North Carolina Department of Justice
North Carolina Department of Justice
North Carolina Department of Justice
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April 26, 1978

Subject:

Motor Vehicles; Passing a Stopped School Bus G.S. 2-217

Requested By:

Colonel John T. Jenkins Commanding North Carolina State Highway Patrol

Questions:

1. Is a five-lane highway (two lanes of (traffic in each direction and a center left turn only lane) without any physical barrier or median considered two separate roadways within the purview of

G.S. 20-217?

  1. Is it unlawful to pass a properly marked school bus stopped for the purpose of receiving or discharging passengers and displaying its mechanical stop signal when the bus is operating on such a five-lane highway??

  2. Is it unlawful to pass a properly marked school bus stopped for the purpose of receiving or discharging passengers when the bus is displaying its mechanical stop signal on a four-lane highway with no physical barrier or median of any kind to separate the lanes?

  3. Is it unlawful to pass a properly marked school bus stopped for the purpose of receiving or discharging passengers when the bus is displaying its mechanical stop signal and is located on a privately owned or maintained street or roadway, as in a subdivision or trailer park?

Conclusions:

  1. No.

  2. Yes.

  3. Yes.

  4. Yes.

G.S. 20-217 provides:

Motor vehicles to stop for properly marked and designated school buses in certain instances. The driver of any vehicle upon approaching from any direction on the same street or highway any school bus (including privately owned buses transporting children), while such bus is displaying its mechanical stop signal, or is stopped for the purpose of receiving or discharging passengers, shall bring his vehicle to a full stop before passing or attempting to pass such bus, and shall remain stopped until the mechanical stop signal has been withdrawn or until the bus has moved on. The driver of a vehicle upon any interstate or other controlled access highway need not stop upon meeting or passing a school bus which is in the roadway across the dividing space or physical barrier separating the roadways.

The provisions of this section are applicable only in the event the school bus bears upon the front and rear a plainly visible sign containing the words "School Bus" in letters not less than eight inches in height.

Any person violating the provisions of this section shall be guilty of a [*3] misdemeanor, and upon conviction shall be fined not to exceed Two Hundred Dollars ($200.00) or imprisoned not to exceed ninety days.

It should be carefully noted that the statute exempts a motorist from stopping for a school bus only when the bus is operated on an interstate or other controlled access highway and is separated from the driver's vehicle by a dividing space or physical barrier separating the roadways. G.S. 20-4.01(38) defines roadway as "that portion of a highway improved, designed, or ordinarily used for vehicular travel, exclusive of the shoulder." A left-hand lane is clearly used for vehicular travel. It poses no barrier to a vehicle desiring to cross from one side of the highway to the other. Therefore, the highway described above is clearly one roadway.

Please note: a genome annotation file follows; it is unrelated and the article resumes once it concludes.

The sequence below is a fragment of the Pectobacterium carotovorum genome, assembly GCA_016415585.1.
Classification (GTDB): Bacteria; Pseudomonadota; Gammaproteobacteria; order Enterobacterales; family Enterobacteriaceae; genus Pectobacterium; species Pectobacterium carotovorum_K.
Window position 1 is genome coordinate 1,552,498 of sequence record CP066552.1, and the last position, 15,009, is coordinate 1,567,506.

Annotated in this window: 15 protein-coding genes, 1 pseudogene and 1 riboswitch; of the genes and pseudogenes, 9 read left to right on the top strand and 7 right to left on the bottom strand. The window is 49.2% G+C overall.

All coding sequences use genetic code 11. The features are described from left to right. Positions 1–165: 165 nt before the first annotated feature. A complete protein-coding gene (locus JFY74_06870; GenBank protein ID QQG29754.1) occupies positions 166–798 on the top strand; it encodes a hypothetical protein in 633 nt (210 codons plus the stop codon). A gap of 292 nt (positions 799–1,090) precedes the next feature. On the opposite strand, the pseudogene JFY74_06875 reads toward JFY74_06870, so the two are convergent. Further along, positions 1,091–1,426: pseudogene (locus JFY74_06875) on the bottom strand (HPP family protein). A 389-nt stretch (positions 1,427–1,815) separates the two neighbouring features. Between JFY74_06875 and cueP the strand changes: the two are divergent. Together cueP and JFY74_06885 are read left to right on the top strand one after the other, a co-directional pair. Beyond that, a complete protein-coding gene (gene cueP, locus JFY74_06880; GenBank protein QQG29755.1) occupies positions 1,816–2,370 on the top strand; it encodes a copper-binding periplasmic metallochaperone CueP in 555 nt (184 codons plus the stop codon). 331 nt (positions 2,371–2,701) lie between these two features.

A motorist approaching, from either direction, a lawfully stopped school bus (as described in

G.S. 20-217) on such a five-lane highway would be under a statutory duty to stop. The exemption in the statute would not apply in such a situation. A motorist approaching a school bus on a four-lane highway, with no physical barrier of dividing space, would also be under a statutory duty to halt his vehicle for [*4] a lawfully stopped school bus. The statutory exemption is available only (1) where the bus is physically separated from the motorist's vehicle by a barrier or dividing space and (2) the road is part of the interstate system or is designated as a controlled access highway.

Under the statute the motorist's duty to stop for a school bus exists only when the bus is on a street or highway. G.S. 20-4.01(46) defines a street as "the entire width between property or right of way lines of every way or place of whatever nature, when any part thereof is open to the use of the public as a matter of right for the purposes of vehicular traffic." Therefore, even though not maintained by the State, a particular area may be a street if it is in fact open to vehicular traffic as a matter or right. This is an issue of fact, to be determined from the circumstances as they exist in each case. A subdivision or trailer access road may well be a street when no attempt to exclude the public is made, even though it is privately owned and maintained.

As a practical matter, local authorities may request the Department of Transportation to post signs along the highways in question reminding motorists that [*5] it is unlawful to pass a stopped, properly marked school bus displaying its mechanical stop signal. Law enforcement officials might also request school authorities to minimize bus use of such highways and warn drivers and students of the dangers involved.

Rufus L. Edmisten Attorney General

David Roy Blackwell Associate Attorney